More Burrowing Owl images
When I photograph Burrowing Owls (Athene cunicularia) I can’t resist smiling, especially when they are juveniles. Just seeing them makes me grin.
Burrowing Owl chicks on Sagebrush – Nikon D200, f11, 1/250, ISO 500, +0.3 EV, Nikkor 200-400mm VR with 1.4x TC at 400mm, natural light, not baited
These chicks were perched on a Sagebrush not long after the sun had risen. They are fairly young but able to fly. The creamy colored chest lacks the spots of darker brown that older juveniles have. Before I began to photograph these juveniles I changed my aperture to f11 to get the birds in the depth of field so that they would both be sharp, it worked out quite well.
The owlet on the left side of the frame didn’t stick around long but I was able to get several shots of the two of them that I liked.
More Burrowing Owl images
While looking through my archives a few days ago I came across two images, one of sand dunes at Fort De Soto County Park in Florida and the other of sand dunes on Antelope Island State Park in Utah. I remember that I took both images because I loved the sky, the vegetation on the dunes and how they both make me feel so connected to these two locations that I am deeply attached to.
Sand Dune at Fort De Soto in early morning light – Nikon D70, handheld, f6.3, 1/160, ISO 200, Nikkor 70-300mm VR at 70mm
I created the image above while walking Fort De Soto’s north beach early in the morning of July 20, 2007, the sun had crested the horizon and had just begun to light up the dunes. Although Fort De Soto has many dunes covered with beautiful Sea Oats, in this image I liked how the Sea Purslane hugged the dune and how the tips of the plants seemed to glow with the early morning light. The sunlight had not yet lit up the surface of the Gulf of Mexico but had started to light up the tops of the storm clouds hanging in a bank off of the coast.
When I look at this image I can smell the salty air, the sand under my feet, the breeze ruffling my hair and the warmth of the sun’s rays warming my back.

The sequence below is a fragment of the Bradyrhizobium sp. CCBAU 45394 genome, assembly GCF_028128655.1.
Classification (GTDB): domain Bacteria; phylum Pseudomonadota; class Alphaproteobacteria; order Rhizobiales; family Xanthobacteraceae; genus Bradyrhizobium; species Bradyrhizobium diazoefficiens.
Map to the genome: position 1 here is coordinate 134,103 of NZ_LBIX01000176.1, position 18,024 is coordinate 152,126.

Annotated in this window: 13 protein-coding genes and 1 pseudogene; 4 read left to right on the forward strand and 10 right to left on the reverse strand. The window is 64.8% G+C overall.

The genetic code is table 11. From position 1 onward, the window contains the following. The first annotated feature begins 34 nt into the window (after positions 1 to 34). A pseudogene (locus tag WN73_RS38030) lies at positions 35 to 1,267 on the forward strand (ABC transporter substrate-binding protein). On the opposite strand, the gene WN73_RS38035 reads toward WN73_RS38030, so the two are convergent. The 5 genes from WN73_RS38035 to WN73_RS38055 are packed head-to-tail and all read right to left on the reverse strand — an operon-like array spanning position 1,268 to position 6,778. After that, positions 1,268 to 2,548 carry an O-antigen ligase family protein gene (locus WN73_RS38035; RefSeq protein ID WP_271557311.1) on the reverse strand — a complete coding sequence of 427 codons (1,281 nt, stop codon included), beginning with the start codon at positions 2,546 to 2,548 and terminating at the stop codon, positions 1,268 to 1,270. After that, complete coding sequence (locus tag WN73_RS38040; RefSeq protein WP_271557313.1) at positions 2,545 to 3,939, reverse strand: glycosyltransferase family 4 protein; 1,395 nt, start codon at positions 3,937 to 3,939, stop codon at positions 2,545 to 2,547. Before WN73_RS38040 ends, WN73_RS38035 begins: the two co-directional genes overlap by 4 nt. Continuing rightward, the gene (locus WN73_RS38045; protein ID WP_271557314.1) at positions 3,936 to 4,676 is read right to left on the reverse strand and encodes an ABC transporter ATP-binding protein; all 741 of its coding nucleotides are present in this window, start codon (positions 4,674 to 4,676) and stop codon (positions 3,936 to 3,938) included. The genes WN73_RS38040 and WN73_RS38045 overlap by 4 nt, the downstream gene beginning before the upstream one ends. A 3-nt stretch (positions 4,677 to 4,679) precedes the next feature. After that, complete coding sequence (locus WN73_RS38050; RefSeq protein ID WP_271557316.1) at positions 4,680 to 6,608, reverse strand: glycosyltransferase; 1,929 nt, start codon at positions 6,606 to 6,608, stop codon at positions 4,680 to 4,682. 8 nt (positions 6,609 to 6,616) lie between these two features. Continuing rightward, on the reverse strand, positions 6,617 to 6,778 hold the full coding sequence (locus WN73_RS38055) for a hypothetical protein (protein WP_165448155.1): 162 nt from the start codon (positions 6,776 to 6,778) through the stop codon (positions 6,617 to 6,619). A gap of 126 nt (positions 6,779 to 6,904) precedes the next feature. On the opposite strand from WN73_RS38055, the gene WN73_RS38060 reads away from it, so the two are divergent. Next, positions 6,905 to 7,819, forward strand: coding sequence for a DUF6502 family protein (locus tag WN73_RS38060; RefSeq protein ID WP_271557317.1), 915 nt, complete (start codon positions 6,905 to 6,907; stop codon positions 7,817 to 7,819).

Fort De Soto County Park is one of my favorite locations to photograph birds, scenery and clouds. More of my thoughts about Fort De Soto can be read here ”My Love Affair with Fort De Soto“.
Sand Dunes on Antelope Island State Park, Utah – Nikon D200, handheld, f11, 1/500, ISO 400, Nikkor 18-200mm VR at 18mm
I was camping on Antelope Island State Park when I photographed the image above the evening of March 30, 2011. I thought the sky was captivating with the swirly, layered clouds against the warm tones of the sand and the yet to green up Sagebrush and Rabbitbrush that grow on the oolitic sand dunes there. So very different from the dunes at Fort De Soto but they are equally appealing to me.
Antelope Island State Park is another of my favorite locations to go to photograph, it seems I always find something to catch my eye and tug at my heart there. I recently did a three-part series of articles I titled “Wild and Wonderful – Antelope Island State Park” on the scenery, the wildlife and the birds. I could not fit it all into one article.
Just two simple images from two different locations that whisper “home” to me.